Setting goals with Emil Ingerselv - father of four

Setting goals with Emil Ingerselv - father of four


Streak running has become an increasingly popular phenomenon within running circles. Whether running 2 km a day, or 20, run streakers push for consistency – and just to keep things clear, we’re not talking about running nude here (not judging though), but running consecutively day after day.

Emil Ingerslev, 37, realised he was a run streaker back in 2020. A software developer by profession, he decided to stop using his car or bike to get to and from work. Instead, he would begin his running journey which, without him knowing, would turn out to become his new passion. 

Soon after, he was completely hooked. He told his wife that he could do it for the rest of his life. Some days later, Emil began to document it on both Instagram and Strava.

Emil Ingerslev

Once he started, he never looked back.

Now, as an established run streaker, as well as being a father of four, Emil Ingerslev recently reached his third consecutive year on the run. Now, in the more than 1,113 days since he got started, he has become one of Denmark’s most recognizable run streakers, a designation loosely defined as ‘an athlete who runs on consecutive days for a set period’.

"As a person, I'm consistent and determined. This is where I get my energy from, and ultimately also what ignited my running streak."

According to Streak Runners International and the United States Running Streak Association, some people have exceeded five decades of streaking. Atop the active run streak list is Jon Sutherland, aged 72, who has run for 19,590 consecutive days, or 53.6 years. And (likely) counting.

Emil Ingerslev


On a typical week, Emil drops off or picks up his kids by running, where they’re either cycling alongside or being pushed in a running buggy. Then he runs to work, reaching the first 21,5km in his running shoes before his workday begins.

At the end of the day, he gets back into his running clothes and runs to find a bus. He hunts for a bus stop where he and the bus will stop at the same time, which means that if the bus is due in a few minutes, he will run to the next stop. This way he gets to run 5-10km extra after work, which also helps him to clear his head getting home to his family. At this rate he’s able to accumulate more than 200km per week.

As such, Emil has no extra transport time, which means he can spend more quality time with his kids. For example, they often join him on weekend runs, either cycling alongside or by him pushing them in a running buggy.

Emil Ingerslev


In setting up his goal for 2022, Emil explained that it all started in 2021 when he had the idea to run 7,702 km (equivalent to a half marathon per day), but had a minor setback and completed ‘just’ 7,400 km.

“When I was chatting to my neighbour, he teased me a bit and suggested I should chase the 10,000km goal. I laughed back and said it would take an insane amount of effort... But then, as with any challenge, I couldn't help but wonder about it.”

As a result, Emil started 2022 by running more than he was supposed to. The strategy worked, and already by August he had racked up 6,600 km, which meant that he needed to ‘just’ run on average about 21 km a day for the remainder of the year, a distance that was manageable for him. As a result, he reached his goal of 10,000km just before the end of November, ending the year with a total of 11,008km (an average of 30.15km per day).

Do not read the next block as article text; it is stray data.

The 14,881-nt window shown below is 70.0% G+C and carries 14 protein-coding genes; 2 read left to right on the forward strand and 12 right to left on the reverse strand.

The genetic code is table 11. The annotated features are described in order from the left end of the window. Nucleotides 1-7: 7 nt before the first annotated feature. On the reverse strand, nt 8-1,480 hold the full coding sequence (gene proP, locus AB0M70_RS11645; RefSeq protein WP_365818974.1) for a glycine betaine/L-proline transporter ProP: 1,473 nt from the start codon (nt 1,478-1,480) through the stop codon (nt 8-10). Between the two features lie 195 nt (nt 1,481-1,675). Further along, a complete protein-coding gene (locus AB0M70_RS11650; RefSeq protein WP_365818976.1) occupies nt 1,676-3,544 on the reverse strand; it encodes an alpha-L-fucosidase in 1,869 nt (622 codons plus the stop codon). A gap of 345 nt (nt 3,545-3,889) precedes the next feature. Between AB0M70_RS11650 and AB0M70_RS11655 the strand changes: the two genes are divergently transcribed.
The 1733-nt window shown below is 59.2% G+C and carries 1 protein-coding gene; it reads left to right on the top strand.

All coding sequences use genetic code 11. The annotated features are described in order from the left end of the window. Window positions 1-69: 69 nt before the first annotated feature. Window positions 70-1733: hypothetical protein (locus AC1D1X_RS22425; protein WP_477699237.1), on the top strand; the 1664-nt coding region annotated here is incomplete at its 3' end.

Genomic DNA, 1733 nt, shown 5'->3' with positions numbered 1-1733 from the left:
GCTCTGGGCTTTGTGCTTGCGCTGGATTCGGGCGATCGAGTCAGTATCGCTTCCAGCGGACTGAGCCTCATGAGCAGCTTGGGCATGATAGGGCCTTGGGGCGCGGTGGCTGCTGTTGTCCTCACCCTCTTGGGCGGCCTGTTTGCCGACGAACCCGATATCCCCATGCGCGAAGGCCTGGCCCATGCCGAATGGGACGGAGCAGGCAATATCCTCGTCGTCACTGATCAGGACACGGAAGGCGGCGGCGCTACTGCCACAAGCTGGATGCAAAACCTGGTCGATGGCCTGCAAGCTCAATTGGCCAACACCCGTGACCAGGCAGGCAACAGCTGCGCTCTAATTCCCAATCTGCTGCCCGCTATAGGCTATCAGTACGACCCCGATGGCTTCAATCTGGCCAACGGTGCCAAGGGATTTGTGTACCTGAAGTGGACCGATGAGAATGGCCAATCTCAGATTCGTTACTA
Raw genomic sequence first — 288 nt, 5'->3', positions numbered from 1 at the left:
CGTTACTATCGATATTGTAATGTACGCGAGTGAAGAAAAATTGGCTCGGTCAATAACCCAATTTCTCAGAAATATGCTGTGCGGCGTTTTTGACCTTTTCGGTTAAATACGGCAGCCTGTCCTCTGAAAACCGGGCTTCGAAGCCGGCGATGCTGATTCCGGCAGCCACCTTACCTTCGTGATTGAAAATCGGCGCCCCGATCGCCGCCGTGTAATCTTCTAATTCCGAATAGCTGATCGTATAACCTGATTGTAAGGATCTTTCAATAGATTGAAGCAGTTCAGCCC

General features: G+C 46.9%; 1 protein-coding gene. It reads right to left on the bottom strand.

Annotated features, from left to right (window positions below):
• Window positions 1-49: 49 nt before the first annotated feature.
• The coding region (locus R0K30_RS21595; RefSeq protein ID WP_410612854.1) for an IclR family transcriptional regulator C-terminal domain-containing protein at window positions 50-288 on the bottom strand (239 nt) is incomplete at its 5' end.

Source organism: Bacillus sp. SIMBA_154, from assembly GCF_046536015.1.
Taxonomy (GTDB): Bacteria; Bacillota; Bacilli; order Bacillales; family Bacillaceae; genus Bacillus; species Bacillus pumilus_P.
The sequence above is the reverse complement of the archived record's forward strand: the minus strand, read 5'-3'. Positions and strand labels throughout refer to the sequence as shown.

Emil Ingerslev


Naturally, what comes to mind when dealing with such a big goal, is also how to deal with the potential outcome of not achieving the goal:

“There is always a fear of failure. Because the goals have filled so much of my drive. What am I without that goal?”

Surprisingly enough the biggest issue for Emil is not ‘failing’, but rather figuring out which objectives to aim for once the goal is achieved. However, he has experienced that whether a goal is achieved or not, it is always replaced with a new one.

Someone told me; There's no way you ran that much for several years without a break” Emil describes, thinking back to a conversation he had a while ago. “My point is: I’m not special. It’s possible, I just decided to be consistent.

He realises that one day, his streak may very well come to an end – and when that happens, he’ll share the conclusion with his followers. But for now, he keeps going.

“It’s a big word to say, and perhaps a bit cliché, but running is life to me, as the goals I pursue have filled so much of my drive” Emil said. “It’s strange to say that, because life is everything. But running also makes me feel like we have tough days in life and we just don’t give up. You push through, and the good part will come.” 


Apart from being a very dedicated run streaker, Emil has also been an avid supporter and user of SAYSKY for a very long time – and seriously putting our gear to the test. We’ve compiled some of his favourites, which you can explore right here.


Emil doesn't just love to run. He loves talking about it and hopes that he can encourage and inspire others to enjoy running:

"My main goal is to share my love of running. I always hope that I can inspire the next person to go out and enjoy running”. 

Check out Emil's stats from the 2022 season for a bit of extra motivation:

  • 11,008km (11 megametres)
  • 103497 vertical meters (11.7 times to the top of Mount Everest)
  • Another year of 365 days of running (1,113 days in total)
  • 817 runs throughout 2022
  • 30.2 km/day on average
  • 4"53/km average pace
  • 363 days with a half marathon or more
  • 3052 km with the kids
  • 10 pairs of shoes worn out
  • First 100 km race (Brooks OUT 101km - 1st place in 8:39:35)
  • Skytrail 42 km (2nd place in 4:41:26)
  • First official marathon (CPH Marathon - 2:52:04)
  • Half marathon PR (Silkeborg Half - 1:19:16)






Emil Ingerslev